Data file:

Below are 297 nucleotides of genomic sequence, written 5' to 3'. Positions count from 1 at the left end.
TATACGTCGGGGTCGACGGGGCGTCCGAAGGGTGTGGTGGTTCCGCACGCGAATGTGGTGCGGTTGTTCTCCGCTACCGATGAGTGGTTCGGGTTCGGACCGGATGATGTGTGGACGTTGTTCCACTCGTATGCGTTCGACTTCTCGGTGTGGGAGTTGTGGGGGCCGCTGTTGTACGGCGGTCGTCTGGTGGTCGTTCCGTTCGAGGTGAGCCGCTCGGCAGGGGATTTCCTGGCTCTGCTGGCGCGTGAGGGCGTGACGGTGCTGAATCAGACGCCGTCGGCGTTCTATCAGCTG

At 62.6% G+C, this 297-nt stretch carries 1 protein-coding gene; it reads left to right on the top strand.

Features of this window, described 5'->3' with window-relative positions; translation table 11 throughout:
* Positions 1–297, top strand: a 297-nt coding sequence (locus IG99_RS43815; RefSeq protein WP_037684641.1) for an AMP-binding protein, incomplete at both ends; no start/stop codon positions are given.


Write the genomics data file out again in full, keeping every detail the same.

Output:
Below are 297 nucleotides of genomic sequence, written 5' to 3'. Positions count from 1 at the left end.
TATACGTCGGGGTCGACGGGGCGTCCGAAGGGTGTGGTGGTTCCGCACGCGAATGTGGTGCGGTTGTTCTCCGCTACCGATGAGTGGTTCGGGTTCGGACCGGATGATGTGTGGACGTTGTTCCACTCGTATGCGTTCGACTTCTCGGTGTGGGAGTTGTGGGGGCCGCTGTTGTACGGCGGTCGTCTGGTGGTCGTTCCGTTCGAGGTGAGCCGCTCGGCAGGGGATTTCCTGGCTCTGCTGGCGCGTGAGGGCGTGACGGTGCTGAATCAGACGCCGTCGGCGTTCTATCAGCTG

At 62.6% G+C, this 297-nt stretch carries 1 protein-coding gene; it reads left to right on the top strand.

Features of this window, described 5'->3' with window-relative positions; translation table 11 throughout:
* Positions 1–297, top strand: a 297-nt coding sequence (locus IG99_RS43815; RefSeq protein WP_037684641.1) for an AMP-binding protein, incomplete at both ends; no start/stop codon positions are given.